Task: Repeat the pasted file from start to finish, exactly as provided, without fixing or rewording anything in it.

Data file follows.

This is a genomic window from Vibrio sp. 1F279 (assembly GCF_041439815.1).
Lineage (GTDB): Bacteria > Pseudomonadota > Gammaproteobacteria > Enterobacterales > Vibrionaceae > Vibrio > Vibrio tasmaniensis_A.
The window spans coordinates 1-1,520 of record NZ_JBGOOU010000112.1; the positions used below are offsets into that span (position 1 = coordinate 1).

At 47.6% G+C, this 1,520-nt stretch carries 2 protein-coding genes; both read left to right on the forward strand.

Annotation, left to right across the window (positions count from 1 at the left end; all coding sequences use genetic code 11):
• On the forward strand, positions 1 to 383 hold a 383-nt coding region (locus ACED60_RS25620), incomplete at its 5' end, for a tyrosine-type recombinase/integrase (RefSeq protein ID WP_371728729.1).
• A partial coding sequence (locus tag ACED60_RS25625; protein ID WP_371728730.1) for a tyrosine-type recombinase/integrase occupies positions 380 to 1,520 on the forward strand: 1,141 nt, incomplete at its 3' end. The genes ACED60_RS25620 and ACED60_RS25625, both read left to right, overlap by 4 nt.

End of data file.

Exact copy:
This is a genomic window from Vibrio sp. 1F279 (assembly GCF_041439815.1).
Lineage (GTDB): Bacteria > Pseudomonadota > Gammaproteobacteria > Enterobacterales > Vibrionaceae > Vibrio > Vibrio tasmaniensis_A.
The window spans coordinates 1-1,520 of record NZ_JBGOOU010000112.1; the positions used below are offsets into that span (position 1 = coordinate 1).

At 47.6% G+C, this 1,520-nt stretch carries 2 protein-coding genes; both read left to right on the forward strand.

Annotation, left to right across the window (positions count from 1 at the left end; all coding sequences use genetic code 11):
• On the forward strand, positions 1 to 383 hold a 383-nt coding region (locus ACED60_RS25620), incomplete at its 5' end, for a tyrosine-type recombinase/integrase (RefSeq protein ID WP_371728729.1).
• A partial coding sequence (locus tag ACED60_RS25625; protein ID WP_371728730.1) for a tyrosine-type recombinase/integrase occupies positions 380 to 1,520 on the forward strand: 1,141 nt, incomplete at its 3' end. The genes ACED60_RS25620 and ACED60_RS25625, both read left to right, overlap by 4 nt.